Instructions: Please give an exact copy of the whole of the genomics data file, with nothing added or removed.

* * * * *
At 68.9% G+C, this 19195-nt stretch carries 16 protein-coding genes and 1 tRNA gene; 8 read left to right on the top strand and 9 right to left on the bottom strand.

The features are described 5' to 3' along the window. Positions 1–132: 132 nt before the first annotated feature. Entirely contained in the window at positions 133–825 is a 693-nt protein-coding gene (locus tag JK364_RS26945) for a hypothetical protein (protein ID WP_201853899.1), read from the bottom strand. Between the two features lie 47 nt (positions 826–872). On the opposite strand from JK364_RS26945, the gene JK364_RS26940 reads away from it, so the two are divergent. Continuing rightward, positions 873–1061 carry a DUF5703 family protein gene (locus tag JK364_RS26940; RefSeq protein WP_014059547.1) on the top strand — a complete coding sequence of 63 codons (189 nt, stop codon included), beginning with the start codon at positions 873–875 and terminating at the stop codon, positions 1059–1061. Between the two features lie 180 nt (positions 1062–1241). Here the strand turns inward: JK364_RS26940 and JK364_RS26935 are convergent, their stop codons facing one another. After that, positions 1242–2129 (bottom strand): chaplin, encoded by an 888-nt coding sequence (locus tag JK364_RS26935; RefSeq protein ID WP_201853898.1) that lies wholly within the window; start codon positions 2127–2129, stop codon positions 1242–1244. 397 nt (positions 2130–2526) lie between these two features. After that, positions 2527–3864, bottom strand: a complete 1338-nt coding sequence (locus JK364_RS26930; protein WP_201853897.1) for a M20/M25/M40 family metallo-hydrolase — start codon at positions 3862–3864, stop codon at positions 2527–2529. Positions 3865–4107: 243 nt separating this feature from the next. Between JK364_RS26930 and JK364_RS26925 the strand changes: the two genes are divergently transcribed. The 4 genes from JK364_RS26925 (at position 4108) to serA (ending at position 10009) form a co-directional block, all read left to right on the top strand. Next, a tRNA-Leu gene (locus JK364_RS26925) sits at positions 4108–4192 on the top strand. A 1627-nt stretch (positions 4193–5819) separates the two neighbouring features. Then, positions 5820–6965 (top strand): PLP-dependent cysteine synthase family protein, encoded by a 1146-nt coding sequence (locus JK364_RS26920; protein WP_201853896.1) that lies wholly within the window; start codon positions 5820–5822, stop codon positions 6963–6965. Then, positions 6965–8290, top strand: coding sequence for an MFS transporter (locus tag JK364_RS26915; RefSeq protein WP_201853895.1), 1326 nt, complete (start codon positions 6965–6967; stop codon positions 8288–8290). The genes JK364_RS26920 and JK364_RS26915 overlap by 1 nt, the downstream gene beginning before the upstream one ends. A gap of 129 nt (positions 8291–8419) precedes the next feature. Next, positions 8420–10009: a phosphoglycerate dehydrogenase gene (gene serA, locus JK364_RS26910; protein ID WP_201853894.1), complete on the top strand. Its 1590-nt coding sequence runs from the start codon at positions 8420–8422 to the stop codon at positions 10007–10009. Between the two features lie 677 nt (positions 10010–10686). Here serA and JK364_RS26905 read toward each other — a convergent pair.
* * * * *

At 68.9% G+C, this 19195-nt stretch carries 16 protein-coding genes and 1 tRNA gene; 8 read left to right on the top strand and 9 right to left on the bottom strand.

The features are described 5' to 3' along the window. Positions 1–132: 132 nt before the first annotated feature. Entirely contained in the window at positions 133–825 is a 693-nt protein-coding gene (locus tag JK364_RS26945) for a hypothetical protein (protein ID WP_201853899.1), read from the bottom strand. Between the two features lie 47 nt (positions 826–872). On the opposite strand from JK364_RS26945, the gene JK364_RS26940 reads away from it, so the two are divergent. Continuing rightward, positions 873–1061 carry a DUF5703 family protein gene (locus tag JK364_RS26940; RefSeq protein WP_014059547.1) on the top strand — a complete coding sequence of 63 codons (189 nt, stop codon included), beginning with the start codon at positions 873–875 and terminating at the stop codon, positions 1059–1061. Between the two features lie 180 nt (positions 1062–1241). Here the strand turns inward: JK364_RS26940 and JK364_RS26935 are convergent, their stop codons facing one another. After that, positions 1242–2129 (bottom strand): chaplin, encoded by an 888-nt coding sequence (locus tag JK364_RS26935; RefSeq protein ID WP_201853898.1) that lies wholly within the window; start codon positions 2127–2129, stop codon positions 1242–1244. 397 nt (positions 2130–2526) lie between these two features. After that, positions 2527–3864, bottom strand: a complete 1338-nt coding sequence (locus JK364_RS26930; protein WP_201853897.1) for a M20/M25/M40 family metallo-hydrolase — start codon at positions 3862–3864, stop codon at positions 2527–2529. Positions 3865–4107: 243 nt separating this feature from the next. Between JK364_RS26930 and JK364_RS26925 the strand changes: the two genes are divergently transcribed. The 4 genes from JK364_RS26925 (at position 4108) to serA (ending at position 10009) form a co-directional block, all read left to right on the top strand. Next, a tRNA-Leu gene (locus JK364_RS26925) sits at positions 4108–4192 on the top strand. A 1627-nt stretch (positions 4193–5819) separates the two neighbouring features. Then, positions 5820–6965 (top strand): PLP-dependent cysteine synthase family protein, encoded by a 1146-nt coding sequence (locus JK364_RS26920; protein WP_201853896.1) that lies wholly within the window; start codon positions 5820–5822, stop codon positions 6963–6965. Then, positions 6965–8290, top strand: coding sequence for an MFS transporter (locus tag JK364_RS26915; RefSeq protein WP_201853895.1), 1326 nt, complete (start codon positions 6965–6967; stop codon positions 8288–8290). The genes JK364_RS26920 and JK364_RS26915 overlap by 1 nt, the downstream gene beginning before the upstream one ends. A gap of 129 nt (positions 8291–8419) precedes the next feature. Next, positions 8420–10009: a phosphoglycerate dehydrogenase gene (gene serA, locus JK364_RS26910; protein ID WP_201853894.1), complete on the top strand. Its 1590-nt coding sequence runs from the start codon at positions 8420–8422 to the stop codon at positions 10007–10009. Between the two features lie 677 nt (positions 10010–10686). Here serA and JK364_RS26905 read toward each other — a convergent pair.